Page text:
2. 1953 Honda

The first Honda motorcycles arrived on U.S. shores in 1959, but Soichiro’s early two-wheelers came into existence a decade earlier. This 1953 Honda is one of a few remaining models of the time and features an air-cooled, 145cc Single pumping out 5.5 hp and borrowed heavily from German engineering of the time, particularly N.S.U., which were dominating the contemporary racing scene. As we know now, Honda intensely studied the leading manufacturers of the time, engineering better, more reliable machines based on the lessons learned.

It’s extremely rare to find early examples of Honda motorcycles like this one, especially here in America. Some were shipped back by returning servicemen, but because there were no spare parts to be found, most ended up in salvage yards. However, the Honda brand as we know it now can trace its roots back to this machine.

1. Buell Motocross Mockup

This one is truly a hidden gem as it’s not for public display, tucked away in the museum’s massive warehouse. However, its significance is no less important. When Buell was forced to close its doors after parent company Harley-Davidson shut down operations, it liquidated everything from office chairs to factory machinery. The company also had to figure out what to do with its existing prototypes and mockups. Enter the Barber Museum.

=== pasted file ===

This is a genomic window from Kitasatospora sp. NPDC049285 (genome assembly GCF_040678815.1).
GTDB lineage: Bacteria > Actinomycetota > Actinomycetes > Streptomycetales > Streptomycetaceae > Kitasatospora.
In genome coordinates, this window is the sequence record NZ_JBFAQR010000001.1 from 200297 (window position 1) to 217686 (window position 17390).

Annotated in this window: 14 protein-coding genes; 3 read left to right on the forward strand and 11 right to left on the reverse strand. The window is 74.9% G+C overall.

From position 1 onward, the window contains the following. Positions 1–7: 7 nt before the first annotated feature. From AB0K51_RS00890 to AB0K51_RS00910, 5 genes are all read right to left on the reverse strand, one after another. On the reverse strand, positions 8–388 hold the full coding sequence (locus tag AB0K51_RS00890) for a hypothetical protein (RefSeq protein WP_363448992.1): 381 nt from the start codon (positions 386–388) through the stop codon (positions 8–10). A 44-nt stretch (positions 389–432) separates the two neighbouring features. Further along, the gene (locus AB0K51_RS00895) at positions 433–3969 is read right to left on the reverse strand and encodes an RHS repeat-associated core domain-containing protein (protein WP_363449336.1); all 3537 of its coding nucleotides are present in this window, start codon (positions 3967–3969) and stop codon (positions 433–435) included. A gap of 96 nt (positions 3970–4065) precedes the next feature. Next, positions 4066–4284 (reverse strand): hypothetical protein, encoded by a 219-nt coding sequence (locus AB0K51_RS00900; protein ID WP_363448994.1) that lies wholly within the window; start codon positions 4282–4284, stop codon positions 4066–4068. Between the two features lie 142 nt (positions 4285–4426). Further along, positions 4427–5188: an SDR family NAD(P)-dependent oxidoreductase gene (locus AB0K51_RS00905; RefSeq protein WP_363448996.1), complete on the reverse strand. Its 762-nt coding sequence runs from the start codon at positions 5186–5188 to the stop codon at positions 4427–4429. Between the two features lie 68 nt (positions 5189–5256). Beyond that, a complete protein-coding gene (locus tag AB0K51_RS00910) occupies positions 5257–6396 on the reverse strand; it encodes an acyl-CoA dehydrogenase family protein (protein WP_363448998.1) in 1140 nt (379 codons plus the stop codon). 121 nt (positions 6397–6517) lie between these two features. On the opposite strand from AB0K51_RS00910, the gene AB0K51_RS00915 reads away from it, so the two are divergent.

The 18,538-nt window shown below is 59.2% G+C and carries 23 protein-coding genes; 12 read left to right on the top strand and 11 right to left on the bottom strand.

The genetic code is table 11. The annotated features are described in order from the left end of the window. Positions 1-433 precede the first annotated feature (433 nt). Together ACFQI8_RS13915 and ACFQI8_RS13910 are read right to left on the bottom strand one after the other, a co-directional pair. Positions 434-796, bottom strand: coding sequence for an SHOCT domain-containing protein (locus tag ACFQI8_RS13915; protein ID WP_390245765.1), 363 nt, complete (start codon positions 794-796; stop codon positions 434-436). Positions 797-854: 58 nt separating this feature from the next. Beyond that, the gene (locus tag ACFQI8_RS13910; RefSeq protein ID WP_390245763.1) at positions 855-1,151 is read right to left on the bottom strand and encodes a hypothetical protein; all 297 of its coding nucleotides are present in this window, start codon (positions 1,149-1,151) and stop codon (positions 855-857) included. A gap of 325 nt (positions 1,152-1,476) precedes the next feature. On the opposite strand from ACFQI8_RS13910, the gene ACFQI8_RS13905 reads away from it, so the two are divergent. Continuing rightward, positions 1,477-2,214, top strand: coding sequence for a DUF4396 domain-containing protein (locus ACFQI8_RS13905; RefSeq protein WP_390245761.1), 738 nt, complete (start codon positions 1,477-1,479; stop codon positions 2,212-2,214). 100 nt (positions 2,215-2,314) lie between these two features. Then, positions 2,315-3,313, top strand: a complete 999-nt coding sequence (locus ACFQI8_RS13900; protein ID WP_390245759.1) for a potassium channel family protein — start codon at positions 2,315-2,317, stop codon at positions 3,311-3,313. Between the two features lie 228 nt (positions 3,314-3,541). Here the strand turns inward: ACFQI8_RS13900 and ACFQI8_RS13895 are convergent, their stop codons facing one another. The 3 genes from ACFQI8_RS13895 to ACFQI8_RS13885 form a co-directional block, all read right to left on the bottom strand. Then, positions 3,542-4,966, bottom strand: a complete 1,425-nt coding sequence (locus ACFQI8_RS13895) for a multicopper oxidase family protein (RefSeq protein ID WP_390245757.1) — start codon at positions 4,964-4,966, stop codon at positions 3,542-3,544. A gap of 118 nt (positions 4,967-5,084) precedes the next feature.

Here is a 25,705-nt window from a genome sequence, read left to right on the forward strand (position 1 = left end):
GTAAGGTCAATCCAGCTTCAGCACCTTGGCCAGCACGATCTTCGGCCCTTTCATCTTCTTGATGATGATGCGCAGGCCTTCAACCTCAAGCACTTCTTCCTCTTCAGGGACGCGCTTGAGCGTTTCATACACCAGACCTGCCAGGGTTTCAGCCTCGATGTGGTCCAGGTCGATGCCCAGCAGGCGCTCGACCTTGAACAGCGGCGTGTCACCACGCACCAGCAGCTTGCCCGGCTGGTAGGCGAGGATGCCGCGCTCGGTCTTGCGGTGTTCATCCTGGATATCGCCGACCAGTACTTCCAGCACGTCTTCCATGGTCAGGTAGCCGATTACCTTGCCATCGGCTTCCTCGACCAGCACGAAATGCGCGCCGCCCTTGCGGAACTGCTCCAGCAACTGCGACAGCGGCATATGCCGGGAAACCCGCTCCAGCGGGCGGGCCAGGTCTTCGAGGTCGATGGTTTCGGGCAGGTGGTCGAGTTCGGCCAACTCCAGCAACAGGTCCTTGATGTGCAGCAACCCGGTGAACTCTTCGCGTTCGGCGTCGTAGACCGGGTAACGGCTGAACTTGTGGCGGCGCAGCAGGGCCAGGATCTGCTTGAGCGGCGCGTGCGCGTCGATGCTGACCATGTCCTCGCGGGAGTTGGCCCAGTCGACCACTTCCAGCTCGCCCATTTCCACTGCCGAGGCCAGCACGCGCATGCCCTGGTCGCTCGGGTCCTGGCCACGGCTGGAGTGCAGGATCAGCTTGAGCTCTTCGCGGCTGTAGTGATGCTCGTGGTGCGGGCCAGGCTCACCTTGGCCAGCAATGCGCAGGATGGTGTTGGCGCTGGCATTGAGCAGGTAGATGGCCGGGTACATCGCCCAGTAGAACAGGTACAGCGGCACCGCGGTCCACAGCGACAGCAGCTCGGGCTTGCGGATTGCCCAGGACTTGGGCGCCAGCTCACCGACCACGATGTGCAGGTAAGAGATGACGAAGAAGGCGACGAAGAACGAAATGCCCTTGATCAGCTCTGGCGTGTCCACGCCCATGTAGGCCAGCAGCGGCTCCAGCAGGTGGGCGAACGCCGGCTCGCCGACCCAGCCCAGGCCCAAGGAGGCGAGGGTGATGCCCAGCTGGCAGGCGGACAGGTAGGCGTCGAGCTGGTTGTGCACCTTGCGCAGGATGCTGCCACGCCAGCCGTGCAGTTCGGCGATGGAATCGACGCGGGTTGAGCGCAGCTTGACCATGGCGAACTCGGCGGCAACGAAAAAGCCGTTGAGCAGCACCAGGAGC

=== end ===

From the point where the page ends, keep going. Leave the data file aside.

The museum acquired some of Buell’s remaining motorcycle inventory, including this clay model of a motocross bike the company was rumored to be bringing to market in 2009. Those plans were eventually scrapped to focus on the 1125R, but the MX-er was more than just design sketches on Buell’s patent, as this early prototype shows.

In typical Buell style, the frame would serve double duty and store fuel, with the bulk of it resting low in the frame, behind the engine. The forward portion of the frame would house the airbox as well, with the filter located under the seat. As it did with the 1125R, Buell turned to Rotax for a 449cc Single to compete with the top dogs in the class.

Alas, Buell Motor Company is no more, but as we now know, Erik Buell Racing has taken its place. Without the shackles of The Motor Company tying him down, it’s plausible that Erik Buell’s MX aspirations may one day see the light of day after all.